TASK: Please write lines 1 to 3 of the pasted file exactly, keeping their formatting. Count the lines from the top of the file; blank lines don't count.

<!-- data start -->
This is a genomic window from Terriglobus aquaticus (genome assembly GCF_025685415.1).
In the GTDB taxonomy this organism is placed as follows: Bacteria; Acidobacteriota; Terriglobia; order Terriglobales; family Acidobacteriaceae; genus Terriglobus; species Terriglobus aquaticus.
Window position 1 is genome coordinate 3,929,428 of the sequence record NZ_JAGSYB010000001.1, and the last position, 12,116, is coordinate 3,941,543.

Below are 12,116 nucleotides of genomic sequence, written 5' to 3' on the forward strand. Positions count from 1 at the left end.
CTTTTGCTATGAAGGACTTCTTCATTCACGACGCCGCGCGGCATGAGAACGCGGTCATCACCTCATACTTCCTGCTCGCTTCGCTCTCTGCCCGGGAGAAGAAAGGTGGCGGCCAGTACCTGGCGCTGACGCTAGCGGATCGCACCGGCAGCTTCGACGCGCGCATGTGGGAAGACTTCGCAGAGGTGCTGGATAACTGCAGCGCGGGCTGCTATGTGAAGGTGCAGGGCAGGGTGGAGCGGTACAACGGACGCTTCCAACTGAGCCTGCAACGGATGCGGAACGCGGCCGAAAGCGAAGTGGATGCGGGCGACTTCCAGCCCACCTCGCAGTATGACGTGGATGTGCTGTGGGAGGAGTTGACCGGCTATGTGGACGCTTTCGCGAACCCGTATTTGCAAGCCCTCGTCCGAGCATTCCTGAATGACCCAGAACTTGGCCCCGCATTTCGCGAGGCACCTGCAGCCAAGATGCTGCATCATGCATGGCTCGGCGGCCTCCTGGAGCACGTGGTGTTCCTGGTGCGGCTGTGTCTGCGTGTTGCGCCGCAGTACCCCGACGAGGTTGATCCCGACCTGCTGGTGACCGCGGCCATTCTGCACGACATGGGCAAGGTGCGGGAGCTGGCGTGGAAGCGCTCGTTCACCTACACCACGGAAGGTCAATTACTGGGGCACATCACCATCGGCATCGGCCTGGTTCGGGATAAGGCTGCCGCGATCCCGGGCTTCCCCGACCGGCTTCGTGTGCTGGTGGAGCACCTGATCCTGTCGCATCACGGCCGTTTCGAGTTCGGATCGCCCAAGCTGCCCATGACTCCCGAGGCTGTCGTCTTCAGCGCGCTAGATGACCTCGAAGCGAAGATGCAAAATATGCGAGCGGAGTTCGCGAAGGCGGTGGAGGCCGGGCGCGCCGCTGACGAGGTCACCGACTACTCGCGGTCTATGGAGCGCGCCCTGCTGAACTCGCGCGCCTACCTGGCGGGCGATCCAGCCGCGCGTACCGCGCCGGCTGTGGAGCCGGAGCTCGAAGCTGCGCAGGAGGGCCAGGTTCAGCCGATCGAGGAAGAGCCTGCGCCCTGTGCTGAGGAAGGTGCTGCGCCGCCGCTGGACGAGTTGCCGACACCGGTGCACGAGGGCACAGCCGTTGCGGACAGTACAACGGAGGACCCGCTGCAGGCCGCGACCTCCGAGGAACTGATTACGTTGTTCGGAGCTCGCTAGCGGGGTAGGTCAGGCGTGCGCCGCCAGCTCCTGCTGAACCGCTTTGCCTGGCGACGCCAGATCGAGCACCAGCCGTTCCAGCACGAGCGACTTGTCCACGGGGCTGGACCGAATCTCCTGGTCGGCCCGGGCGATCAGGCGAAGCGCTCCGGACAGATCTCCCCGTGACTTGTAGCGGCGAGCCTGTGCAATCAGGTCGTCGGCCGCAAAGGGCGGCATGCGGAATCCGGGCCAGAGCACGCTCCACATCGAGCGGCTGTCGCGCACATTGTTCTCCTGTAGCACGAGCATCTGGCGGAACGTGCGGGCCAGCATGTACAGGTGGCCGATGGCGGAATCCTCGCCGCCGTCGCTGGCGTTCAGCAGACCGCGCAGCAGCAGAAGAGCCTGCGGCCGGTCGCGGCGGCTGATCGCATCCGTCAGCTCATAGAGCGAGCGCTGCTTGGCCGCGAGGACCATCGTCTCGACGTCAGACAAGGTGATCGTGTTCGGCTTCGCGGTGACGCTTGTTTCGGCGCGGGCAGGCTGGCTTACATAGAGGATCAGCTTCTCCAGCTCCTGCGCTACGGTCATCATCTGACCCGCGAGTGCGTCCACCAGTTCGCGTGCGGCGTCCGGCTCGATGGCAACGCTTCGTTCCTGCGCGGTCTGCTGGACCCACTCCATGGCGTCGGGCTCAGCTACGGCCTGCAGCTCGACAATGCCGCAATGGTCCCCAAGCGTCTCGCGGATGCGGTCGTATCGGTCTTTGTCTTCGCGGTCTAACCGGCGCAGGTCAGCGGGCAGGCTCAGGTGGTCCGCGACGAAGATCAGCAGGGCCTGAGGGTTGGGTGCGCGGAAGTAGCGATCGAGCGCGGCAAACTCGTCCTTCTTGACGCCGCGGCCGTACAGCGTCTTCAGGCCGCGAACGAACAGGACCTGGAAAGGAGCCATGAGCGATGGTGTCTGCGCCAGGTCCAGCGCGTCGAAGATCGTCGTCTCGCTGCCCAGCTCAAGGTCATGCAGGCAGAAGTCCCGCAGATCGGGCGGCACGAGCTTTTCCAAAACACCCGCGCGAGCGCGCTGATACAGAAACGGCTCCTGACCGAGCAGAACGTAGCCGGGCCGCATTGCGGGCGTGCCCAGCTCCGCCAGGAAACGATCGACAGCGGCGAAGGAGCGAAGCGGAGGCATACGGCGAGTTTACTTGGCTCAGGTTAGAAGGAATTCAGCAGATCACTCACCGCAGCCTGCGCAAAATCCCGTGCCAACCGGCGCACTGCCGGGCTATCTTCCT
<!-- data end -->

This is a genomic window from Terriglobus aquaticus (genome assembly GCF_025685415.1).
In the GTDB taxonomy this organism is placed as follows: Bacteria; Acidobacteriota; Terriglobia; order Terriglobales; family Acidobacteriaceae; genus Terriglobus; species Terriglobus aquaticus.
Window position 1 is genome coordinate 3,929,428 of the sequence record NZ_JAGSYB010000001.1, and the last position, 12,116, is coordinate 3,941,543.